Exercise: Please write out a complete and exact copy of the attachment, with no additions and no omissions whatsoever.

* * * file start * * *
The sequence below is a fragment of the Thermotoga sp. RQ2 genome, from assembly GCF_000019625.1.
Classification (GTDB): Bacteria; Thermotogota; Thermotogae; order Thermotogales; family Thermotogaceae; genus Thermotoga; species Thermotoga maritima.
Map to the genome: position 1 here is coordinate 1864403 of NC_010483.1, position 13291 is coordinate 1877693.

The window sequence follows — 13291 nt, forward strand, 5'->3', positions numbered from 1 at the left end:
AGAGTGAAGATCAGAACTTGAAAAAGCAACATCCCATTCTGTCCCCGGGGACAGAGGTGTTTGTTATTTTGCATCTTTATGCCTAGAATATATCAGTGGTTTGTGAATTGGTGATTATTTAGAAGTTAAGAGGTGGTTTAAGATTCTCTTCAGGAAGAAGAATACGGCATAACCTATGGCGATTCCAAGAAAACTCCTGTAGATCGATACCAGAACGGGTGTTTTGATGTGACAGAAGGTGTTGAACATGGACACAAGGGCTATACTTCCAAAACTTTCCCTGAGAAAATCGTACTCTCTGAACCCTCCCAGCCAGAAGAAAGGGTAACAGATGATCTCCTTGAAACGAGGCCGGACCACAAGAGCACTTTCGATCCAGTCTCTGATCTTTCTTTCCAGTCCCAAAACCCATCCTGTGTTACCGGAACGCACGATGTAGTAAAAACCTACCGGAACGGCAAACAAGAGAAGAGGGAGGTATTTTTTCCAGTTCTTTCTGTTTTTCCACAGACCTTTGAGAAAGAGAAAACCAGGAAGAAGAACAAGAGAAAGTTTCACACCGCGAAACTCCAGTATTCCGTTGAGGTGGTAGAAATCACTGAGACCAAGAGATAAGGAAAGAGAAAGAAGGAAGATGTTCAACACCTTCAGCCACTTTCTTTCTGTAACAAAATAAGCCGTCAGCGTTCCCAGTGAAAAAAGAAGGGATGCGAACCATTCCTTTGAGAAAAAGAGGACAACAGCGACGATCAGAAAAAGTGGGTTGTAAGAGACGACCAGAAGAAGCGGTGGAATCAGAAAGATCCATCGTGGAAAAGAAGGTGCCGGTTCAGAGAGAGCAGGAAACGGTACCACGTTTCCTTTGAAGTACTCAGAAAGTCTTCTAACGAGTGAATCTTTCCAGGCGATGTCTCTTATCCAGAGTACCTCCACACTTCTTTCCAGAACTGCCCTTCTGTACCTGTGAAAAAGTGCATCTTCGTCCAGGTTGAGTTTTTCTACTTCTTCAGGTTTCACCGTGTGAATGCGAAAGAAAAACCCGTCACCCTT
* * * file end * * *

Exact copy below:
The sequence below is a fragment of the Thermotoga sp. RQ2 genome, from assembly GCF_000019625.1.
Classification (GTDB): Bacteria; Thermotogota; Thermotogae; order Thermotogales; family Thermotogaceae; genus Thermotoga; species Thermotoga maritima.
Map to the genome: position 1 here is coordinate 1864403 of NC_010483.1, position 13291 is coordinate 1877693.

The window sequence follows — 13291 nt, forward strand, 5'->3', positions numbered from 1 at the left end:
AGAGTGAAGATCAGAACTTGAAAAAGCAACATCCCATTCTGTCCCCGGGGACAGAGGTGTTTGTTATTTTGCATCTTTATGCCTAGAATATATCAGTGGTTTGTGAATTGGTGATTATTTAGAAGTTAAGAGGTGGTTTAAGATTCTCTTCAGGAAGAAGAATACGGCATAACCTATGGCGATTCCAAGAAAACTCCTGTAGATCGATACCAGAACGGGTGTTTTGATGTGACAGAAGGTGTTGAACATGGACACAAGGGCTATACTTCCAAAACTTTCCCTGAGAAAATCGTACTCTCTGAACCCTCCCAGCCAGAAGAAAGGGTAACAGATGATCTCCTTGAAACGAGGCCGGACCACAAGAGCACTTTCGATCCAGTCTCTGATCTTTCTTTCCAGTCCCAAAACCCATCCTGTGTTACCGGAACGCACGATGTAGTAAAAACCTACCGGAACGGCAAACAAGAGAAGAGGGAGGTATTTTTTCCAGTTCTTTCTGTTTTTCCACAGACCTTTGAGAAAGAGAAAACCAGGAAGAAGAACAAGAGAAAGTTTCACACCGCGAAACTCCAGTATTCCGTTGAGGTGGTAGAAATCACTGAGACCAAGAGATAAGGAAAGAGAAAGAAGGAAGATGTTCAACACCTTCAGCCACTTTCTTTCTGTAACAAAATAAGCCGTCAGCGTTCCCAGTGAAAAAAGAAGGGATGCGAACCATTCCTTTGAGAAAAAGAGGACAACAGCGACGATCAGAAAAAGTGGGTTGTAAGAGACGACCAGAAGAAGCGGTGGAATCAGAAAGATCCATCGTGGAAAAGAAGGTGCCGGTTCAGAGAGAGCAGGAAACGGTACCACGTTTCCTTTGAAGTACTCAGAAAGTCTTCTAACGAGTGAATCTTTCCAGGCGATGTCTCTTATCCAGAGTACCTCCACACTTCTTTCCAGAACTGCCCTTCTGTACCTGTGAAAAAGTGCATCTTCGTCCAGGTTGAGTTTTTCTACTTCTTCAGGTTTCACCGTGTGAATGCGAAAGAAAAACCCGTCACCCTT